…By November 2012, writes Attkisson, disruptions on her home phone line were so frequent as to render it unusable: “I call home from my mobile phone and it rings on my end, but not at the house. Or it rings at home once but when my husband or daughter answers, they just hear a dial tone. At the same time, on my end, it keeps ringing and then connects somewhere, just not at my house. Sometimes, when my call connects to that mystery-place-that’s-not-my-house, I hear an electronic sounding buzz,” reads one passage in “Stonewalled.” She also alleges that her television set “spontaneously jitters, mutes, and freeze-frames.” The home alarm, too, “sounds at a different time every night” and when she checks with the alarm system, it indicates that there’s “trouble with the phone line.”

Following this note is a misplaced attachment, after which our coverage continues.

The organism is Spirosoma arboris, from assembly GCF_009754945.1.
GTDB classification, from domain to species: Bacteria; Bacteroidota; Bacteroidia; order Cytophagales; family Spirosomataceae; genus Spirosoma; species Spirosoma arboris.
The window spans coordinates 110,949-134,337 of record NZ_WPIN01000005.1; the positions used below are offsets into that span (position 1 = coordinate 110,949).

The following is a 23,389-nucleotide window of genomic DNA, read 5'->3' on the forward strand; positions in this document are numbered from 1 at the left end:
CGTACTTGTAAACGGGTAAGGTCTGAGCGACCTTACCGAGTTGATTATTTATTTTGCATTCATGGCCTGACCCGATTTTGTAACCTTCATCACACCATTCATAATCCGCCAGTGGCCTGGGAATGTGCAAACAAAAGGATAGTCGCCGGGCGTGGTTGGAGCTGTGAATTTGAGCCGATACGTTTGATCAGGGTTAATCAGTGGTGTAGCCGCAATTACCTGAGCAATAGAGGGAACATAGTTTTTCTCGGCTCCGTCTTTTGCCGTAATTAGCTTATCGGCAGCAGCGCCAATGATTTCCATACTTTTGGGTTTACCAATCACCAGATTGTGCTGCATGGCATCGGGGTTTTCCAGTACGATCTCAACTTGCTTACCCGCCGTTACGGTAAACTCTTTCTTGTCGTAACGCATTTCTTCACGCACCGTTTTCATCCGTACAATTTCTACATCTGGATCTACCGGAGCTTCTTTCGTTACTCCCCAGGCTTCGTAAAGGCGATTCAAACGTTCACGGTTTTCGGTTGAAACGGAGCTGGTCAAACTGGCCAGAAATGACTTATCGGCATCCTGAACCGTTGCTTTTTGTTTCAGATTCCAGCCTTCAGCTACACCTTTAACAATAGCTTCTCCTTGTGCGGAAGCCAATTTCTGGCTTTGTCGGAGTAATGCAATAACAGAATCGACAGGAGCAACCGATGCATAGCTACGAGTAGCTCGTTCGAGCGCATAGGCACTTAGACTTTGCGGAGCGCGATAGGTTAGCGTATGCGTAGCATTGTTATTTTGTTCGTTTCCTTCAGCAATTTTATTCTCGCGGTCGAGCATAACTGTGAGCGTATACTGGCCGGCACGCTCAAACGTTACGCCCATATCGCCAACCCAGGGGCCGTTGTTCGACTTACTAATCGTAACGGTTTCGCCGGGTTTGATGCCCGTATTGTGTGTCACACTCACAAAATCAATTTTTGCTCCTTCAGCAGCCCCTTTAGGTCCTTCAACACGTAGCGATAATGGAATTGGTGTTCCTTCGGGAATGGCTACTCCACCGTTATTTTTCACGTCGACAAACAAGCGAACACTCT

Phone, TV and computer service chez Attkisson all run on Verizon’s FiOS service. “Jeff” asks to inspect the exterior of the house in a check for anything suspicious. He finds a “stray cable dangling from the FiOS box attached to the brick wall on the outside of my house. It doesn’t belong.” “Jeff” says the cable in question is an “extra” fiber-optic line that could be used to download data and then send it off to another spot.
Attkisson takes a picture of the cable. Then she calls Verizon, which tells her that it’s not something they would have installed; they refer her to law enforcement. Attkisson doesn’t feel its a matter for the cops, and in any case Verizon calls back to say that they want to have a look for themselves as soon as possible — on New Year’s Day, no less. “Yeah, that shouldn’t be there,” the Verizon technician tells Attkisson.
Attkisson is a sensible, common sense reporter who follows leads to write reports of real life events. She is neither Kolchak nor Mulder.